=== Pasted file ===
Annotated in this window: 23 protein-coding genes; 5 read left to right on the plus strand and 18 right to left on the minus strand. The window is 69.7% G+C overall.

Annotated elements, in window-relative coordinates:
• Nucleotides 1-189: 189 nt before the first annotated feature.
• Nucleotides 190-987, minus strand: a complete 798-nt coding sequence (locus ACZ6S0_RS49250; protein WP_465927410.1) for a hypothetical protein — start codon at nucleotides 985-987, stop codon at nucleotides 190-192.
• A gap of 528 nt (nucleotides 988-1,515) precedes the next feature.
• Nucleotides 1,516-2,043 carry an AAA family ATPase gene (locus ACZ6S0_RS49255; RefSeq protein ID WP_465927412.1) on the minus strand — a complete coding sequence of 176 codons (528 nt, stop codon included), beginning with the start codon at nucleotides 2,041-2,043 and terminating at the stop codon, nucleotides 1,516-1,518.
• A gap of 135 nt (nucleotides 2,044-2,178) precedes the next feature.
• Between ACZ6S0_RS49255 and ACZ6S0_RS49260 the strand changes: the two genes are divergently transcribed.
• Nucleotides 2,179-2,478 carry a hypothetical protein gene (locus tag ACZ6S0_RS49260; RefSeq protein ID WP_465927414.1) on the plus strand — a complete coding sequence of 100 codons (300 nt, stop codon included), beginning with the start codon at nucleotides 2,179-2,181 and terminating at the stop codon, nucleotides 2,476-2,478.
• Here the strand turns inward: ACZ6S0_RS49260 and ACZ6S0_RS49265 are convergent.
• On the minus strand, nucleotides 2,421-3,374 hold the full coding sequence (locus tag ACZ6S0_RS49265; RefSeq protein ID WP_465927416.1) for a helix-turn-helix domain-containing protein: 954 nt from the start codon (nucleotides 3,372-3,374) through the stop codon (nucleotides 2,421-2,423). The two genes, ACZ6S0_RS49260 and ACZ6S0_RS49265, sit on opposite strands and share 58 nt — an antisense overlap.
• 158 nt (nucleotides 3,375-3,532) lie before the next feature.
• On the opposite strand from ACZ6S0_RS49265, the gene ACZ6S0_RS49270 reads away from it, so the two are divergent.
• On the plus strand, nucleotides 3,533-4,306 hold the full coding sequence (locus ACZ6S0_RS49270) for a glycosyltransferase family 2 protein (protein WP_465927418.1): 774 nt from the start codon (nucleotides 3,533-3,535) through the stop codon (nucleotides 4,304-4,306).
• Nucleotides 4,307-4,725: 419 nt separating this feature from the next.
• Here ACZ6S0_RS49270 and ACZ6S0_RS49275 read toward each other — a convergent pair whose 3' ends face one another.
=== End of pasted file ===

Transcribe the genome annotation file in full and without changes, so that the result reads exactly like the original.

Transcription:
Annotated in this window: 23 protein-coding genes; 5 read left to right on the plus strand and 18 right to left on the minus strand. The window is 69.7% G+C overall.

Annotated elements, in window-relative coordinates:
• Nucleotides 1-189: 189 nt before the first annotated feature.
• Nucleotides 190-987, minus strand: a complete 798-nt coding sequence (locus ACZ6S0_RS49250; protein WP_465927410.1) for a hypothetical protein — start codon at nucleotides 985-987, stop codon at nucleotides 190-192.
• A gap of 528 nt (nucleotides 988-1,515) precedes the next feature.
• Nucleotides 1,516-2,043 carry an AAA family ATPase gene (locus ACZ6S0_RS49255; RefSeq protein ID WP_465927412.1) on the minus strand — a complete coding sequence of 176 codons (528 nt, stop codon included), beginning with the start codon at nucleotides 2,041-2,043 and terminating at the stop codon, nucleotides 1,516-1,518.
• A gap of 135 nt (nucleotides 2,044-2,178) precedes the next feature.
• Between ACZ6S0_RS49255 and ACZ6S0_RS49260 the strand changes: the two genes are divergently transcribed.
• Nucleotides 2,179-2,478 carry a hypothetical protein gene (locus tag ACZ6S0_RS49260; RefSeq protein ID WP_465927414.1) on the plus strand — a complete coding sequence of 100 codons (300 nt, stop codon included), beginning with the start codon at nucleotides 2,179-2,181 and terminating at the stop codon, nucleotides 2,476-2,478.
• Here the strand turns inward: ACZ6S0_RS49260 and ACZ6S0_RS49265 are convergent.
• On the minus strand, nucleotides 2,421-3,374 hold the full coding sequence (locus tag ACZ6S0_RS49265; RefSeq protein ID WP_465927416.1) for a helix-turn-helix domain-containing protein: 954 nt from the start codon (nucleotides 3,372-3,374) through the stop codon (nucleotides 2,421-2,423). The two genes, ACZ6S0_RS49260 and ACZ6S0_RS49265, sit on opposite strands and share 58 nt — an antisense overlap.
• 158 nt (nucleotides 3,375-3,532) lie before the next feature.
• On the opposite strand from ACZ6S0_RS49265, the gene ACZ6S0_RS49270 reads away from it, so the two are divergent.
• On the plus strand, nucleotides 3,533-4,306 hold the full coding sequence (locus ACZ6S0_RS49270) for a glycosyltransferase family 2 protein (protein WP_465927418.1): 774 nt from the start codon (nucleotides 3,533-3,535) through the stop codon (nucleotides 4,304-4,306).
• Nucleotides 4,307-4,725: 419 nt separating this feature from the next.
• Here ACZ6S0_RS49270 and ACZ6S0_RS49275 read toward each other — a convergent pair whose 3' ends face one another.